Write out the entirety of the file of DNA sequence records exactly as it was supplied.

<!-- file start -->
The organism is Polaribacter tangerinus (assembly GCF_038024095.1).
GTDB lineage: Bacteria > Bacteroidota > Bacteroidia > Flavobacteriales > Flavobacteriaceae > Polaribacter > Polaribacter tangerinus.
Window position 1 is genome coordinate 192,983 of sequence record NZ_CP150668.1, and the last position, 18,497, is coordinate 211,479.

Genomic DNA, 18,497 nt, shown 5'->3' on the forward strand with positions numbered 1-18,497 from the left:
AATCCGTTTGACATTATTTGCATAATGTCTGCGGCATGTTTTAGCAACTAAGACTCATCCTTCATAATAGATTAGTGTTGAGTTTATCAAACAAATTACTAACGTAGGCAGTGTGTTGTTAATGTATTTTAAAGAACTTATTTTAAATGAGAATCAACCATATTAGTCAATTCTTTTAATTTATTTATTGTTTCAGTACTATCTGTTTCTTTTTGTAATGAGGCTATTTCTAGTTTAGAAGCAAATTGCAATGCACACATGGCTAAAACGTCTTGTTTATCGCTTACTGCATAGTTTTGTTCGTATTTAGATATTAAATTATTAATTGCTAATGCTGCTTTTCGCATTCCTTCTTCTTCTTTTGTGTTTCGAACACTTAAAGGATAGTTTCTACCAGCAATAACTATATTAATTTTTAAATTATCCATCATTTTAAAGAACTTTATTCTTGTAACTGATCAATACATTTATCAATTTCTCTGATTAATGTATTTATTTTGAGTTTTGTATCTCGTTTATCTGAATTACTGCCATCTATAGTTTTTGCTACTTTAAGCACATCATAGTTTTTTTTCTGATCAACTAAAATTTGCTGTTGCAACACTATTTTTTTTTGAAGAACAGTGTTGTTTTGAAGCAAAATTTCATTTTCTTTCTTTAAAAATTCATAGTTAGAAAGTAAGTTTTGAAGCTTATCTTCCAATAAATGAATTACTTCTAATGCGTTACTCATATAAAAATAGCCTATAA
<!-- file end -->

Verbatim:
The organism is Polaribacter tangerinus (assembly GCF_038024095.1).
GTDB lineage: Bacteria > Bacteroidota > Bacteroidia > Flavobacteriales > Flavobacteriaceae > Polaribacter > Polaribacter tangerinus.
Window position 1 is genome coordinate 192,983 of sequence record NZ_CP150668.1, and the last position, 18,497, is coordinate 211,479.

Genomic DNA, 18,497 nt, shown 5'->3' on the forward strand with positions numbered 1-18,497 from the left:
AATCCGTTTGACATTATTTGCATAATGTCTGCGGCATGTTTTAGCAACTAAGACTCATCCTTCATAATAGATTAGTGTTGAGTTTATCAAACAAATTACTAACGTAGGCAGTGTGTTGTTAATGTATTTTAAAGAACTTATTTTAAATGAGAATCAACCATATTAGTCAATTCTTTTAATTTATTTATTGTTTCAGTACTATCTGTTTCTTTTTGTAATGAGGCTATTTCTAGTTTAGAAGCAAATTGCAATGCACACATGGCTAAAACGTCTTGTTTATCGCTTACTGCATAGTTTTGTTCGTATTTAGATATTAAATTATTAATTGCTAATGCTGCTTTTCGCATTCCTTCTTCTTCTTTTGTGTTTCGAACACTTAAAGGATAGTTTCTACCAGCAATAACTATATTAATTTTTAAATTATCCATCATTTTAAAGAACTTTATTCTTGTAACTGATCAATACATTTATCAATTTCTCTGATTAATGTATTTATTTTGAGTTTTGTATCTCGTTTATCTGAATTACTGCCATCTATAGTTTTTGCTACTTTAAGCACATCATAGTTTTTTTTCTGATCAACTAAAATTTGCTGTTGCAACACTATTTTTTTTTGAAGAACAGTGTTGTTTTGAAGCAAAATTTCATTTTCTTTCTTTAAAAATTCATAGTTAGAAAGTAAGTTTTGAAGCTTATCTTCCAATAAATGAATTACTTCTAATGCGTTACTCATATAAAAATAGCCTATAA